When one of Jehovah’s Witnesses does something that his local elders deem a serious offense against God and Watchtower, he will probably be disfellowshipped by a closed-door tribunal. From that point forward, he is basically dead to all Jehovah’s Witnesses worldwide. It’s a bit like that one episode from the Twilight Zone, actually. If he tries to communicate with them in any way, he will either be ignored or angrily told the error of his ways.
They call it “congregation discipline” and make it sound like it’s a punishment from Jehovah God himself. As if Jehovah floats down from Heaven and plays judge and jury instead of congregation elders. If those elders were truly being influenced by Jehovah or Jesus in any way, then why is it that some disfellowshippings get annulled? As in, oops, the elders made a mistake!
But you don’t hear about those very often, do you? (They do happen, though.) Never mind. Keep reading to learn more about disfellowshipping.
Oompah, also known as Eric Reeder, was a regular contributor to the ex-Jehovah’s Witness community. After losing all contact with his family due to being declared an apostate, he committed suicide. He was 51 years old.
***g7/09p.29 Is It Wrong to Change Your Religion?***
“No one should be forced to worship in a way that he finds unacceptable or be made to choose between his beliefs and his family.”
Ironically, the religion and publisher of this statement is one of the biggest offenders with their shunning policy of its members who come to the conclusion that their form of worship is unacceptable.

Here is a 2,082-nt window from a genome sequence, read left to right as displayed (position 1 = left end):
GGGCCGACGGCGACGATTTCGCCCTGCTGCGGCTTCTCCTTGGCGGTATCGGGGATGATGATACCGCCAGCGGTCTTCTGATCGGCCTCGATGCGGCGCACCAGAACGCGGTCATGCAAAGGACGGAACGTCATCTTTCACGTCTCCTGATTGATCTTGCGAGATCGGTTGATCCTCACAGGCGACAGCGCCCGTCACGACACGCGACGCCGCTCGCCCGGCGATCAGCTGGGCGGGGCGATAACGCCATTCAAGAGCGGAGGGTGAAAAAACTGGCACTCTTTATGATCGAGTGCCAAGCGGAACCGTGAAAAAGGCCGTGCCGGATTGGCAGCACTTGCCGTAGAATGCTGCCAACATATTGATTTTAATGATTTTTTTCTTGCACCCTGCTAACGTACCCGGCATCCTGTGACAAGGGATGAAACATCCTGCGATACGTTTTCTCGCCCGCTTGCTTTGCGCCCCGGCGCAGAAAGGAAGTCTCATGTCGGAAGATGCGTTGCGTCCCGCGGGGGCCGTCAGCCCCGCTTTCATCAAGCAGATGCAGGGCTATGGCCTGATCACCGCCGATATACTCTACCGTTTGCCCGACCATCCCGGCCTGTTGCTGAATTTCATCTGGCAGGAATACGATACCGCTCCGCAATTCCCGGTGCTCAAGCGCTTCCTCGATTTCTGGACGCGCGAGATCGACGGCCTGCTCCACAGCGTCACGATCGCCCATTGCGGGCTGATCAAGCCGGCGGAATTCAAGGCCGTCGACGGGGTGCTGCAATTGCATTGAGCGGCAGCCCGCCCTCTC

For some, this severe shunning is too much to bear.
For anyone having problems leaving “the truth,” there are plenty of friends out there waiting to hear from you. Please consider reaching out to them. JWD is probably the biggest online forum for ex-Jehovah’s Witnesses out there. There’s also Ex-JW Secularists and JWR.
Here’s an article about shunning for those who may have been told that Jehovah’s Witnesses don’t shun former members, or that Witnesses only do it out of personal choice and not in compliance with Watchtower teaching.
Either the Society wants you to know that only deaf people can prevent masturbation or this guy is trapped in an invisible box.
Yeah, you thought the Society’s use of “mentally diseased” to describe apostates 1 showed poor judgment. Then they came out with that video about Sparlock and suddenly, the Governing Body’s lack of judgment went viral! Surely they’ve learned the error of their ways by now, right?
BEHOLD! The Atheist Geek brings you the awesomest, bestest, most fantastic example of Watchtower goofiness yet. Are you sitting down? Probably. You might want to lay down to avoid falling out of your chair for this one, though. Get it while it’s still available!
When one of Jehovah’s Witnesses decides to “come out” as a nonbeliever to members of his family, he knows that they will cut him off for good. Yet many ex-Witnesses come out anyway because they can’t stand living a lie. (For the record, I really do think that coming out is almost always better than fading in the long run.) Some ex-Witnesses make serious mistakes when revealing their lack of faith in the Society to their families, mistakes that create needless complications for everyone involved. I have some tips on how these can be avoided below.
Note, in this case, I’m referring to Jehovah’s Witnesses who are “nonbelievers” because they don’t believe in the Society’s truth anymore. Nonbelieving ex-Witnesses may still believe in God or favor another religion, so they aren’t necessarily atheists as I’m using the word here.
So what’s the best way to come out as a nonbeliever to your relatives? And why should you consider coming out instead of fading?